SZA materializes on screen like a mistake.

When she appears, her brown skin is bound with a black garment, her hair combed out and floating about her head like a wayward crown. She blinks wearily, her body a fluid current interrupted by a poor connection. This frame skips and starts anew, and, at first, I understand it to be a glitch; perhaps if I just reposition my modem, the Internet will resolve this endless buffering. Then, an anchored subtitle answers all questions.

“One opted out,” the text boasts in neon yellow, recalling a tweet SZA—born Solána Imani Rowe—made back in July. “An imbalance of power, shifted the whole tide. It waved and waved.”

The music video for “The Weekend,” a Grammy-nominated standout track from the singer’s critically acclaimed debut album, Ctrl, dropped last week to the dubiety of the masses. Directed by Solange Knowles—and visibly so—SZA is propped against a series of dreamy landscapes, her movements catastrophically beautiful and sultry. Throughout the video, she is water; gesticulating outside a monolithic building, twirling inside a dim art gallery, her torso a whir of erotics. At one point, she gracefully shuffles over an oversize chessboard in a parking garage, fitted in a clear leotard and stilettos, suggesting she is playing some sort of game ad infinitum.

But similar to Solange’s A Seat at the Table visual catalogue, the video lacks any true narrative in spite of the vivid imagery summoned by the song lyrics: “My man is my man, is your man/ Heard it’s her man, too/ Tuesday and Wednesday, Thursday and Friday/ I just keep him satisfied through the weekend.”

“Anyone else think Solange sabotaged SZA? I can’t believe she went along with this,” yells one fan in the comment section on YouTube. “I think all music videos should play out to the song instead of them just dancing pointlessly,” says another, punctuating the admission with a facepalm emoji. And these frustrations aren’t unsubstantiated—in cyberspace, “The Weekend” had come to be recognized as a “side-chick anthem,” despite SZA’s reservations.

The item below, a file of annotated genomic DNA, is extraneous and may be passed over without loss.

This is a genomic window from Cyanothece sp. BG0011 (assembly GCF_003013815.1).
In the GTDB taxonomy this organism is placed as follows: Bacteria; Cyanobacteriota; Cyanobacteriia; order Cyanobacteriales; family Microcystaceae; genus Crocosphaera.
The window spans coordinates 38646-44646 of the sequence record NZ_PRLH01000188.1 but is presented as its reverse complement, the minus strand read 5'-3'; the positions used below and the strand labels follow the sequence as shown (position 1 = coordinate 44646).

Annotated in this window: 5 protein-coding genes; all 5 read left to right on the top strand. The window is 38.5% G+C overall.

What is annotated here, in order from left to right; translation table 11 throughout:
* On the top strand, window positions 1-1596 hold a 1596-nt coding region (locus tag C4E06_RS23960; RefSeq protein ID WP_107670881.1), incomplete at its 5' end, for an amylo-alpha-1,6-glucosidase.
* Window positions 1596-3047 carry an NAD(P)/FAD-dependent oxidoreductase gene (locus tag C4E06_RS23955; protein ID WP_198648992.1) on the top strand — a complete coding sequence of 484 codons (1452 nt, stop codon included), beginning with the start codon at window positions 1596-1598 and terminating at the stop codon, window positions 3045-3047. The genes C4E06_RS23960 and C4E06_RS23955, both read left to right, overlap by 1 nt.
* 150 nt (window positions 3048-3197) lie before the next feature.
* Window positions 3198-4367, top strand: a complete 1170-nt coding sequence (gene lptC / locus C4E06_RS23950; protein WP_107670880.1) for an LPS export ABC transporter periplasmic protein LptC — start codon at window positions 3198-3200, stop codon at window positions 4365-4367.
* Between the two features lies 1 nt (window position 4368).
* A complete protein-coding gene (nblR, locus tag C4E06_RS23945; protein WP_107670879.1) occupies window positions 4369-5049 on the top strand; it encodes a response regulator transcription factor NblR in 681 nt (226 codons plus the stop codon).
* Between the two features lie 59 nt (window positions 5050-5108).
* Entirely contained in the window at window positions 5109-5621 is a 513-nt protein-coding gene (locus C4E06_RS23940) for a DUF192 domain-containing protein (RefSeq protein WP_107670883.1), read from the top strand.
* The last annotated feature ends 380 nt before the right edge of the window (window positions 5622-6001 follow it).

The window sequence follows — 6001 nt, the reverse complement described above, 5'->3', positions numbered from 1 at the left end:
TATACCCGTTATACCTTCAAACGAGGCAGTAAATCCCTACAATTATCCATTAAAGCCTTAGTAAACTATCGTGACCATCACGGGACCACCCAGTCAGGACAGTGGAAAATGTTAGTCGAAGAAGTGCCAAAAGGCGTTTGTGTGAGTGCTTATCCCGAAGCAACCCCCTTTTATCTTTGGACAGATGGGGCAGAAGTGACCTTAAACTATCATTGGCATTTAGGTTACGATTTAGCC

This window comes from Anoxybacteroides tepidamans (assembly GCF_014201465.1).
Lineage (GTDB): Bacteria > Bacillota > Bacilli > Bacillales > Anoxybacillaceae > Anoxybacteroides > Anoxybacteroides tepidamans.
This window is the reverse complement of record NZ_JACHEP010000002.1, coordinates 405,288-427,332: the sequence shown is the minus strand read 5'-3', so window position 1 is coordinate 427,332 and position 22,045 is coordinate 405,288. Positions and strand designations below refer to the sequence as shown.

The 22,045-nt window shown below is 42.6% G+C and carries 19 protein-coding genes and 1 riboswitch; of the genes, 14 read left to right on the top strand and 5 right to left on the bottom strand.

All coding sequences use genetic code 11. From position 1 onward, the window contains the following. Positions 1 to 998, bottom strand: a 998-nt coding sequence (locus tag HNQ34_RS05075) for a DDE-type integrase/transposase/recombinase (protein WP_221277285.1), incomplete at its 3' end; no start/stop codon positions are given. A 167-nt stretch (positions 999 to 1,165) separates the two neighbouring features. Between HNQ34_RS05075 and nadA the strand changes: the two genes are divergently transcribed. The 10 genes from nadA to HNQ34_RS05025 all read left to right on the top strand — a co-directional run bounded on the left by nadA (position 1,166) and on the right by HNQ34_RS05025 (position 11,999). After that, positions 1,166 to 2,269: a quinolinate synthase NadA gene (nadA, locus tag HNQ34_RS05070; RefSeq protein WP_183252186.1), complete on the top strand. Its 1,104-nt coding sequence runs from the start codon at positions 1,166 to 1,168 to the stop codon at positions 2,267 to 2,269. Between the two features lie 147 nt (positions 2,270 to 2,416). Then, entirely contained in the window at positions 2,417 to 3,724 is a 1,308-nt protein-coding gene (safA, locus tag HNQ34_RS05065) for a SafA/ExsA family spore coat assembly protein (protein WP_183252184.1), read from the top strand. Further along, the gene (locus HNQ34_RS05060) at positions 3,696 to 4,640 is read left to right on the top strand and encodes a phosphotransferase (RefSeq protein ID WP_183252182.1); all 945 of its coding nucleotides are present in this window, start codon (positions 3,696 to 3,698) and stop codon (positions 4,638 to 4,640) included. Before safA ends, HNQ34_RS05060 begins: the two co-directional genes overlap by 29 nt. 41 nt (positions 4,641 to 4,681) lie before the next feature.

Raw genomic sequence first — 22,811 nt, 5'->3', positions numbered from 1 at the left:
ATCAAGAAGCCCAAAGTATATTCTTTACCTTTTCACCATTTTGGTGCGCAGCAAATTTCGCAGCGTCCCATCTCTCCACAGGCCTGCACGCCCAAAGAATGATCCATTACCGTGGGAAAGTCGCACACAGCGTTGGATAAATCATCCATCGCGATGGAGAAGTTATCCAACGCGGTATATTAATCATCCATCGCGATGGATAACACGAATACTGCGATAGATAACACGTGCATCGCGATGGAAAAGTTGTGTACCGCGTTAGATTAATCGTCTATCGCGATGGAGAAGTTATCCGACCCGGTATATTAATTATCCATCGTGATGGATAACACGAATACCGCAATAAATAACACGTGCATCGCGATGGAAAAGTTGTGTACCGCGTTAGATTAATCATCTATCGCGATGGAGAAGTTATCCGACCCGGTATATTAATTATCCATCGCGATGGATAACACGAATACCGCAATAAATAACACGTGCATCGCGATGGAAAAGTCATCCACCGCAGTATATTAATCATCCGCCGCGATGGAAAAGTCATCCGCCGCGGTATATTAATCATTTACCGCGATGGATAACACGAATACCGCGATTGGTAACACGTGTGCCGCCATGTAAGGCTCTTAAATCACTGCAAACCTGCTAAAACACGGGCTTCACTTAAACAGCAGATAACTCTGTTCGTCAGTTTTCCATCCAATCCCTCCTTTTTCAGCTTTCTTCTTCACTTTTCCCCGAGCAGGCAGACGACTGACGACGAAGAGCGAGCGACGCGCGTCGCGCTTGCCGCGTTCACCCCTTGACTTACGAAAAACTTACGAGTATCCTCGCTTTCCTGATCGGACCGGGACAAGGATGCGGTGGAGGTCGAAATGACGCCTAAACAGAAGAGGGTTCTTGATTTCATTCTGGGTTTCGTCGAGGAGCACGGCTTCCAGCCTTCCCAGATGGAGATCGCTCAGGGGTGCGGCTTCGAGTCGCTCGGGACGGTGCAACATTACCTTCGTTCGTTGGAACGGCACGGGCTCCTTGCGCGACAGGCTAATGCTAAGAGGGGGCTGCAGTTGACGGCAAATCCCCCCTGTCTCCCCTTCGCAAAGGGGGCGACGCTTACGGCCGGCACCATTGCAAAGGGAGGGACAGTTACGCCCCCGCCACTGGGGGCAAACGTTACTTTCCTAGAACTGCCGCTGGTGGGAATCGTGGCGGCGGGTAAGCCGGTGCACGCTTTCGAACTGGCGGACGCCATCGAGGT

But while this living tableau may not have been what fans wanted, it was certainly what SZA and Solange had envisioned.

“Having one person seems like a restriction, like a limitation,” SZA told Vulture way back when her album was first released. And she makes this impossibly clear. Here, SZA refuses to be restricted by the presence of a man. In this consensual triangular affair, she opts out of romance in favour of physical pleasure. And when the natural order is disrupted, the consequences are both fatal and immediate. In retreating, she sabotages the rotation and births an imbalance of power, giving no man control over her body and emotions. And with this newly acquired dominance, SZA complicates the dynamics of this sexual relationship, ultimately maintaining control over its life and expiry.

“I feel like ‘side chick’ is a male-bred term,” she told the Breakfast Club back in June. “What I’m actually saying in the song is…we all share the same dude and I’m aware, I don’t care. I don’t need to be his girl… I think it’s taking the power back. Women are supposed to cry and feel weird… but it doesn’t matter. Enjoy your life and focus on what’s important to you.”

“The Weekend” is not about a man so much as it’s about self-preservation. When Solange deploys her beloved zoom-in-zoom-out technique, she is liberating; constructing new contexts and spaces for her subject to occupy. It quickly becomes clear that in this utopian visual universe, there is only room for this version of SZA — an iteration that is both omniscient and supreme, existing in service only of herself and her libido. Phallocentricity is instead replaced by a focus on Solána, and everything she comprises. All that remains must wilt and fall away, until only SZA remains, dancing in her world alone. And with this, the video masterfully captures all the sensuality and sexuality of “The Weekend” without the physical act of sex itself. In this world, SZA comes into her power, reclaiming both her time and her space. And there’s no man in this world who can take that from her.